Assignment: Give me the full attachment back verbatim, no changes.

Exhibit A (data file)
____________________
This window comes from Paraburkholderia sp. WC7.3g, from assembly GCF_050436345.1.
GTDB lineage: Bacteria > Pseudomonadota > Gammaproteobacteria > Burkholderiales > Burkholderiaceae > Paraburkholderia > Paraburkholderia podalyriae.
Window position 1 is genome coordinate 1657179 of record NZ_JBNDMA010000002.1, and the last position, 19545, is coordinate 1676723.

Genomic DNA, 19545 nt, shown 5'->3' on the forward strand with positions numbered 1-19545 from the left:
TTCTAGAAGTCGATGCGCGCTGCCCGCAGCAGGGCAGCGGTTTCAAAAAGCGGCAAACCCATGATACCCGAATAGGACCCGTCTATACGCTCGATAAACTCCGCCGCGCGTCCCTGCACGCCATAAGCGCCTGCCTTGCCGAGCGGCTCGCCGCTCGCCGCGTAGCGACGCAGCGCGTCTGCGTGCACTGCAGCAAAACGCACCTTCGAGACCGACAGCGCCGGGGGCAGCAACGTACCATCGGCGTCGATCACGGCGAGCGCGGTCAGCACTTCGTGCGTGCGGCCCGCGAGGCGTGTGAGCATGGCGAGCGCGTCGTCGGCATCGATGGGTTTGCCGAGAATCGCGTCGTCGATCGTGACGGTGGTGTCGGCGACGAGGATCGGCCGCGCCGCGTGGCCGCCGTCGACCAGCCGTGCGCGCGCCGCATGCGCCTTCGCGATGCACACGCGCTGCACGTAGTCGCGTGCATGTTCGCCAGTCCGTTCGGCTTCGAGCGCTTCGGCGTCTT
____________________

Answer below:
This window comes from Paraburkholderia sp. WC7.3g, from assembly GCF_050436345.1.
GTDB lineage: Bacteria > Pseudomonadota > Gammaproteobacteria > Burkholderiales > Burkholderiaceae > Paraburkholderia > Paraburkholderia podalyriae.
Window position 1 is genome coordinate 1657179 of record NZ_JBNDMA010000002.1, and the last position, 19545, is coordinate 1676723.

Genomic DNA, 19545 nt, shown 5'->3' on the forward strand with positions numbered 1-19545 from the left:
TTCTAGAAGTCGATGCGCGCTGCCCGCAGCAGGGCAGCGGTTTCAAAAAGCGGCAAACCCATGATACCCGAATAGGACCCGTCTATACGCTCGATAAACTCCGCCGCGCGTCCCTGCACGCCATAAGCGCCTGCCTTGCCGAGCGGCTCGCCGCTCGCCGCGTAGCGACGCAGCGCGTCTGCGTGCACTGCAGCAAAACGCACCTTCGAGACCGACAGCGCCGGGGGCAGCAACGTACCATCGGCGTCGATCACGGCGAGCGCGGTCAGCACTTCGTGCGTGCGGCCCGCGAGGCGTGTGAGCATGGCGAGCGCGTCGTCGGCATCGATGGGTTTGCCGAGAATCGCGTCGTCGATCGTGACGGTGGTGTCGGCGACGAGGATCGGCCGCGCCGCGTGGCCGCCGTCGACCAGCCGTGCGCGCGCCGCATGCGCCTTCGCGATGCACACGCGCTGCACGTAGTCGCGTGCATGTTCGCCAGTCCGTTCGGCTTCGAGCGCTTCGGCGTCTT